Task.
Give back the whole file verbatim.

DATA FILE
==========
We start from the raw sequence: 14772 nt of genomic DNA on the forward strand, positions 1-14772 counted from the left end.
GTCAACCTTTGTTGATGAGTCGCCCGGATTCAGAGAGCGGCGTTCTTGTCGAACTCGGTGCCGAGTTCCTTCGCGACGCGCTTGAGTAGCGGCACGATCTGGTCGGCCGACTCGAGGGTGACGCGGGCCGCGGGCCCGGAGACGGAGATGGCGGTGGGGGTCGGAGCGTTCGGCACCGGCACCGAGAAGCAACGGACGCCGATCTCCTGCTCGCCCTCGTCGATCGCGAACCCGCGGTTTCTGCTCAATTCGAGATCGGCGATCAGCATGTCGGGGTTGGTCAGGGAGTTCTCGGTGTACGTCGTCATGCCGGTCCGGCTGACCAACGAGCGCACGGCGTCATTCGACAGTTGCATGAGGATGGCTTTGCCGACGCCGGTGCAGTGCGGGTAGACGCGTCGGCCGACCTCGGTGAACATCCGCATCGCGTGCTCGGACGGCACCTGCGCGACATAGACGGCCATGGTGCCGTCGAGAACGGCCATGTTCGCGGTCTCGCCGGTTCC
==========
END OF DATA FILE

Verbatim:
We start from the raw sequence: 14772 nt of genomic DNA on the forward strand, positions 1-14772 counted from the left end.
GTCAACCTTTGTTGATGAGTCGCCCGGATTCAGAGAGCGGCGTTCTTGTCGAACTCGGTGCCGAGTTCCTTCGCGACGCGCTTGAGTAGCGGCACGATCTGGTCGGCCGACTCGAGGGTGACGCGGGCCGCGGGCCCGGAGACGGAGATGGCGGTGGGGGTCGGAGCGTTCGGCACCGGCACCGAGAAGCAACGGACGCCGATCTCCTGCTCGCCCTCGTCGATCGCGAACCCGCGGTTTCTGCTCAATTCGAGATCGGCGATCAGCATGTCGGGGTTGGTCAGGGAGTTCTCGGTGTACGTCGTCATGCCGGTCCGGCTGACCAACGAGCGCACGGCGTCATTCGACAGTTGCATGAGGATGGCTTTGCCGACGCCGGTGCAGTGCGGGTAGACGCGTCGGCCGACCTCGGTGAACATCCGCATCGCGTGCTCGGACGGCACCTGCGCGACATAGACGGCCATGGTGCCGTCGAGAACGGCCATGTTCGCGGTCTCGCCGGTTCC